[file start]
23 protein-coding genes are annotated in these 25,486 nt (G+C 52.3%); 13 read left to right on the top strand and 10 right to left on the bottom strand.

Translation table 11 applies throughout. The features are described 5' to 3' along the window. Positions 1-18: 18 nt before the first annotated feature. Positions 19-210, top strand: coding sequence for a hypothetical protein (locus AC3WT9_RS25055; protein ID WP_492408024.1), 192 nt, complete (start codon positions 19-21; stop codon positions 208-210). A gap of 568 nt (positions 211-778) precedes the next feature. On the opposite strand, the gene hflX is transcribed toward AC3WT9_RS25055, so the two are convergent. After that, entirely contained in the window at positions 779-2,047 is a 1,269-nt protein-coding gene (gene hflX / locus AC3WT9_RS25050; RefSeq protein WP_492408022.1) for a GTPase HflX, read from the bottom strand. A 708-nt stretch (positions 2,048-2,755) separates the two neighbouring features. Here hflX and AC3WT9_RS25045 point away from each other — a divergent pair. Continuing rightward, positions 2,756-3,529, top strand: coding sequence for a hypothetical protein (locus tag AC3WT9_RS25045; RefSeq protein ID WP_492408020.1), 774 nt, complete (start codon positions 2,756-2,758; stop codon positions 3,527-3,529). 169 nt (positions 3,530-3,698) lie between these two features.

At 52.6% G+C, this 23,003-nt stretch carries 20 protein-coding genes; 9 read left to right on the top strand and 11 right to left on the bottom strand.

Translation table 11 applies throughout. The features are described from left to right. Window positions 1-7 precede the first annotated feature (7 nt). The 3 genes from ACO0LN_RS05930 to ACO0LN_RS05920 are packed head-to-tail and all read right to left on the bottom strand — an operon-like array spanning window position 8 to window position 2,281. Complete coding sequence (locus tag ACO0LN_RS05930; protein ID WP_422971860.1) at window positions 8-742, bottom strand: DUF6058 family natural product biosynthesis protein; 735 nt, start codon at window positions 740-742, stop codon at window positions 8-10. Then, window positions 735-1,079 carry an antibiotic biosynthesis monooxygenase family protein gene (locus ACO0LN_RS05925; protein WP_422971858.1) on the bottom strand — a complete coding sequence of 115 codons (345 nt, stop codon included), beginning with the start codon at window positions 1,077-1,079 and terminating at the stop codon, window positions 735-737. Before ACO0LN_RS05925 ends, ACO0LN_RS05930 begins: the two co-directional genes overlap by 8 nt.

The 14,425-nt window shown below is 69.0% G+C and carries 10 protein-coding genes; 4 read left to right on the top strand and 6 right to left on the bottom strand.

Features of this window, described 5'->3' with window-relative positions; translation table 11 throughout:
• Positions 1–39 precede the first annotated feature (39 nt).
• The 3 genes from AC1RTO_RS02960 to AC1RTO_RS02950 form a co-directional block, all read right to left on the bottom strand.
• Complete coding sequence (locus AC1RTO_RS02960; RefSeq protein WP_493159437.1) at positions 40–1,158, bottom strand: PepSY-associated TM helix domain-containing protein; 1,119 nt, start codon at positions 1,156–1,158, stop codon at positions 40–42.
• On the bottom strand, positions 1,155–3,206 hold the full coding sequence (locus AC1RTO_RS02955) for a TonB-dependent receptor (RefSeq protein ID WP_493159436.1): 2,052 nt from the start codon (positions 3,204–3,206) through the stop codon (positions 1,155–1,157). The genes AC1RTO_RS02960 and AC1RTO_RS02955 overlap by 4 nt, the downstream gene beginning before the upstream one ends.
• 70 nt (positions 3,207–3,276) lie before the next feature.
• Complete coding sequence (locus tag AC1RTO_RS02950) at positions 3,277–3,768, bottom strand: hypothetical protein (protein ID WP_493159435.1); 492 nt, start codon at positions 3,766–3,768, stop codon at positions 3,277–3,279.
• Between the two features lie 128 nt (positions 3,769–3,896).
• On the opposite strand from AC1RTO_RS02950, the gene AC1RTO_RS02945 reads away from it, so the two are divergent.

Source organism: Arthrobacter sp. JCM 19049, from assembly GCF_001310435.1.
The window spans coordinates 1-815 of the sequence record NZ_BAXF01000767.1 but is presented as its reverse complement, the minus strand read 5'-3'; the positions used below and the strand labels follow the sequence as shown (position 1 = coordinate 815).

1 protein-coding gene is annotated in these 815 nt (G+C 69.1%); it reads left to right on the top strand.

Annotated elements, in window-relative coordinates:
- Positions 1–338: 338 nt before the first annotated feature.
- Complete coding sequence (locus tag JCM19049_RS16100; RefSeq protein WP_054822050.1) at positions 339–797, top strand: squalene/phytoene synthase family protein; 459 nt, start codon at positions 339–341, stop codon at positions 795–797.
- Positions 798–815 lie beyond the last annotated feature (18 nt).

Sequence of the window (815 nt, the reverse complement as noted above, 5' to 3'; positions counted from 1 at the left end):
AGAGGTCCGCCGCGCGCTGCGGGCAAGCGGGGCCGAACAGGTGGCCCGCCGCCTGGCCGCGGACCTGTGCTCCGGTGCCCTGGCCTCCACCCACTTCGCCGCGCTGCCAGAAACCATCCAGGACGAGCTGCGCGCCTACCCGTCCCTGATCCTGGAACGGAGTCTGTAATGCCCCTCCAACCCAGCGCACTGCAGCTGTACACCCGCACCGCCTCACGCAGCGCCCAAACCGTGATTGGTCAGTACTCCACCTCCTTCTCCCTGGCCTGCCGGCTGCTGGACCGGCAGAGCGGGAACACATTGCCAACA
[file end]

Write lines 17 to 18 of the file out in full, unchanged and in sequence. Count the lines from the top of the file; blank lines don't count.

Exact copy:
1 protein-coding gene is annotated in these 815 nt (G+C 69.1%); it reads left to right on the top strand.

Annotated elements, in window-relative coordinates: